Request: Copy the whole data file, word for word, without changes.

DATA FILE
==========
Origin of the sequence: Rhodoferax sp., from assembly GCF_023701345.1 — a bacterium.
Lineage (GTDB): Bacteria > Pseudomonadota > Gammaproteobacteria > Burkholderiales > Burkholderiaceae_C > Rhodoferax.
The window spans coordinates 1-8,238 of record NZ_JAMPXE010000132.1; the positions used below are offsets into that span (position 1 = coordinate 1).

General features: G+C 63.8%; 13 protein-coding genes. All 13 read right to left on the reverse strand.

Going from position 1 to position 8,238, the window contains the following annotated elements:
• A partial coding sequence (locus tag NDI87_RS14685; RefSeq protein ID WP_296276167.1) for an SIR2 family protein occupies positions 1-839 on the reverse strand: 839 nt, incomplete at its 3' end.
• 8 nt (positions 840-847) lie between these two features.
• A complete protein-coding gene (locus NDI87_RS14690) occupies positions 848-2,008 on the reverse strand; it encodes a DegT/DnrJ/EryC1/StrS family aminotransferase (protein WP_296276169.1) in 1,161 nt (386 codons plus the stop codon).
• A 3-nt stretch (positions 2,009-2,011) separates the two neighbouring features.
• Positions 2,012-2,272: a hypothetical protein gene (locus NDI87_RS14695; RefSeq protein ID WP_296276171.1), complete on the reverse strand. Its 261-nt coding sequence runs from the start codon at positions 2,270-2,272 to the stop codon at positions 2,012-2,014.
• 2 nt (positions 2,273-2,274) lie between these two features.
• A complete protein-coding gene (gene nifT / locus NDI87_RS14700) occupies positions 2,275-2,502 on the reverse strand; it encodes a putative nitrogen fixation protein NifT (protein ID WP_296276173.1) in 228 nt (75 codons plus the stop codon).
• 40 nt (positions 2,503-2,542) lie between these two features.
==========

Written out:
Origin of the sequence: Rhodoferax sp., from assembly GCF_023701345.1 — a bacterium.
Lineage (GTDB): Bacteria > Pseudomonadota > Gammaproteobacteria > Burkholderiales > Burkholderiaceae_C > Rhodoferax.
The window spans coordinates 1-8,238 of record NZ_JAMPXE010000132.1; the positions used below are offsets into that span (position 1 = coordinate 1).

General features: G+C 63.8%; 13 protein-coding genes. All 13 read right to left on the reverse strand.

Going from position 1 to position 8,238, the window contains the following annotated elements:
• A partial coding sequence (locus tag NDI87_RS14685; RefSeq protein ID WP_296276167.1) for an SIR2 family protein occupies positions 1-839 on the reverse strand: 839 nt, incomplete at its 3' end.
• 8 nt (positions 840-847) lie between these two features.
• A complete protein-coding gene (locus NDI87_RS14690) occupies positions 848-2,008 on the reverse strand; it encodes a DegT/DnrJ/EryC1/StrS family aminotransferase (protein WP_296276169.1) in 1,161 nt (386 codons plus the stop codon).
• A 3-nt stretch (positions 2,009-2,011) separates the two neighbouring features.
• Positions 2,012-2,272: a hypothetical protein gene (locus NDI87_RS14695; RefSeq protein ID WP_296276171.1), complete on the reverse strand. Its 261-nt coding sequence runs from the start codon at positions 2,270-2,272 to the stop codon at positions 2,012-2,014.
• 2 nt (positions 2,273-2,274) lie between these two features.
• A complete protein-coding gene (gene nifT / locus NDI87_RS14700) occupies positions 2,275-2,502 on the reverse strand; it encodes a putative nitrogen fixation protein NifT (protein ID WP_296276173.1) in 228 nt (75 codons plus the stop codon).
• 40 nt (positions 2,503-2,542) lie between these two features.